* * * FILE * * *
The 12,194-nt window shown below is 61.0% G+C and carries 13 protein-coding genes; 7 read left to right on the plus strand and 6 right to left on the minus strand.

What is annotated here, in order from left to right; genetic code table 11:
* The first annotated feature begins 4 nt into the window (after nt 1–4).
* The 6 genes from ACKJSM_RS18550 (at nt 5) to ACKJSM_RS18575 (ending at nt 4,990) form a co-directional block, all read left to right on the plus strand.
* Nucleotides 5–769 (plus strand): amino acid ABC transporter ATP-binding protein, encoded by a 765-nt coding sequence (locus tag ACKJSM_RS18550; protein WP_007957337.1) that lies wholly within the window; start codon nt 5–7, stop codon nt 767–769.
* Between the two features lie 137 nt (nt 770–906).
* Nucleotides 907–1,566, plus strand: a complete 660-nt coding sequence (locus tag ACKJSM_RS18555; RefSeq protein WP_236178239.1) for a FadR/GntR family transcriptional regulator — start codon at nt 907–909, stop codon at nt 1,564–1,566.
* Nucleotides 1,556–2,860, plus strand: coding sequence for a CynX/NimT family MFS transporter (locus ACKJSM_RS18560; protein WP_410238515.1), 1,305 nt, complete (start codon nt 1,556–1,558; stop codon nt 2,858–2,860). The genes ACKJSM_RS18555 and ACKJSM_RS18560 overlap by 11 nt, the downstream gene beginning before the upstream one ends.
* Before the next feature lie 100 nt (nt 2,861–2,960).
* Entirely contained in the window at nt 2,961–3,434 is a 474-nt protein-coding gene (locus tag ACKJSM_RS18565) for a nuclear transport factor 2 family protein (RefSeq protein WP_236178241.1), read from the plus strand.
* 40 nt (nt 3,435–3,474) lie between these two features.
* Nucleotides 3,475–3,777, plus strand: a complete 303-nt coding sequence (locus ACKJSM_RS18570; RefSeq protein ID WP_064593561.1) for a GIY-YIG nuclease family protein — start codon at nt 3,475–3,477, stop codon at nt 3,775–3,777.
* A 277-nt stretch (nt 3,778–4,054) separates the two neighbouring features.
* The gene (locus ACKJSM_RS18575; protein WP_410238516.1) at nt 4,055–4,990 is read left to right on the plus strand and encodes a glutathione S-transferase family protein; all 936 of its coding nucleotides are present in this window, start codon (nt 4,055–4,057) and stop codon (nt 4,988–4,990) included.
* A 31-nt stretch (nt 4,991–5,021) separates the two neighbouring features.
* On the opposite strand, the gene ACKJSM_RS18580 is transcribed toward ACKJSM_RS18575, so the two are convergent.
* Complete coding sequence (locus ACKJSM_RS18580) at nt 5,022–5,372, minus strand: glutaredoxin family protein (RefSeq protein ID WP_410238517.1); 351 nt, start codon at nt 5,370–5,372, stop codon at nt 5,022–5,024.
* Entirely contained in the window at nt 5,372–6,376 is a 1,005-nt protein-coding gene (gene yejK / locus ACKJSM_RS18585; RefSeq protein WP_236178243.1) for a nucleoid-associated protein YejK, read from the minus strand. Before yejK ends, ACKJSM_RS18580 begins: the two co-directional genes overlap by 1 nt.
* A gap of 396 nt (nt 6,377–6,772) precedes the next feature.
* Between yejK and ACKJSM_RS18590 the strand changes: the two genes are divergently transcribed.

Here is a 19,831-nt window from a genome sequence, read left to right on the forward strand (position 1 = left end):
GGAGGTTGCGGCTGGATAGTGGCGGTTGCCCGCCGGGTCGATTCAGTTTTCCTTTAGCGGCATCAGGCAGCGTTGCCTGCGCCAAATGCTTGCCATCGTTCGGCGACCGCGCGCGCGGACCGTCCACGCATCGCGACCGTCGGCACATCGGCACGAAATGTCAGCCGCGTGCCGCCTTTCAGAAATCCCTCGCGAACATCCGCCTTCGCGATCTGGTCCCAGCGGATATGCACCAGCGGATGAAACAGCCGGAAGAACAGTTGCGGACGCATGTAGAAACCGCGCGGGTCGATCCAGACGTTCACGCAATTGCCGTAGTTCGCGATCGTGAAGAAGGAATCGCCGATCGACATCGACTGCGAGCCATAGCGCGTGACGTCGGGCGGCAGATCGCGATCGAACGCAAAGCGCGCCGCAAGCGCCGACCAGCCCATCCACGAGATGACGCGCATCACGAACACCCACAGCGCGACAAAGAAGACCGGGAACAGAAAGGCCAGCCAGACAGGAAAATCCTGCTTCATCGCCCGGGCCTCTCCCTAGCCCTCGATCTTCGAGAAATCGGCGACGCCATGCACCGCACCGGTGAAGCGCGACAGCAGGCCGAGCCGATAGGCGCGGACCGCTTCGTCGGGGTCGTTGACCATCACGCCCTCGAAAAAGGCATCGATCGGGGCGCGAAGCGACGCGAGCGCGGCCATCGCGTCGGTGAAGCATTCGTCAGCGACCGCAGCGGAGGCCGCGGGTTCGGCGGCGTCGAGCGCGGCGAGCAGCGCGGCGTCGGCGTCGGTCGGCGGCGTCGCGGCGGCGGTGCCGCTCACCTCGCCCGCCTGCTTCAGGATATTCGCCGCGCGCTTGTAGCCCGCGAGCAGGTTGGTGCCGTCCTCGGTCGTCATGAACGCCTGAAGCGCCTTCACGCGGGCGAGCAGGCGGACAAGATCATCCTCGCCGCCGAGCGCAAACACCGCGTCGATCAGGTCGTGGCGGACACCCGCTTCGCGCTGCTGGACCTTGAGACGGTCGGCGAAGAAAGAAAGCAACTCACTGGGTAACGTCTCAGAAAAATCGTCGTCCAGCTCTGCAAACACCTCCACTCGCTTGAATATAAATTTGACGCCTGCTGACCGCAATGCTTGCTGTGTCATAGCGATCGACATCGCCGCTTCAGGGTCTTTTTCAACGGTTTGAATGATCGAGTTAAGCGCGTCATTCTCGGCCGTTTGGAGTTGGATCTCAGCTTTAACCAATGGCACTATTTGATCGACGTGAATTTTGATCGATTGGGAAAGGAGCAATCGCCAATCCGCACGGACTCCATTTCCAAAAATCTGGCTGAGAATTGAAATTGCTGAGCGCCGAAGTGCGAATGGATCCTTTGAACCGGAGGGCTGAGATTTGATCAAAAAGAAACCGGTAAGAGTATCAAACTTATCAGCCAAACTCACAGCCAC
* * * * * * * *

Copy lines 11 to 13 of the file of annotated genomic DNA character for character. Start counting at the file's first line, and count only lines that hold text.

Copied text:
* 40 nt (nt 3,435–3,474) lie between these two features.
* Nucleotides 3,475–3,777, plus strand: a complete 303-nt coding sequence (locus ACKJSM_RS18570; RefSeq protein ID WP_064593561.1) for a GIY-YIG nuclease family protein — start codon at nt 3,475–3,477, stop codon at nt 3,775–3,777.
* A 277-nt stretch (nt 3,778–4,054) separates the two neighbouring features.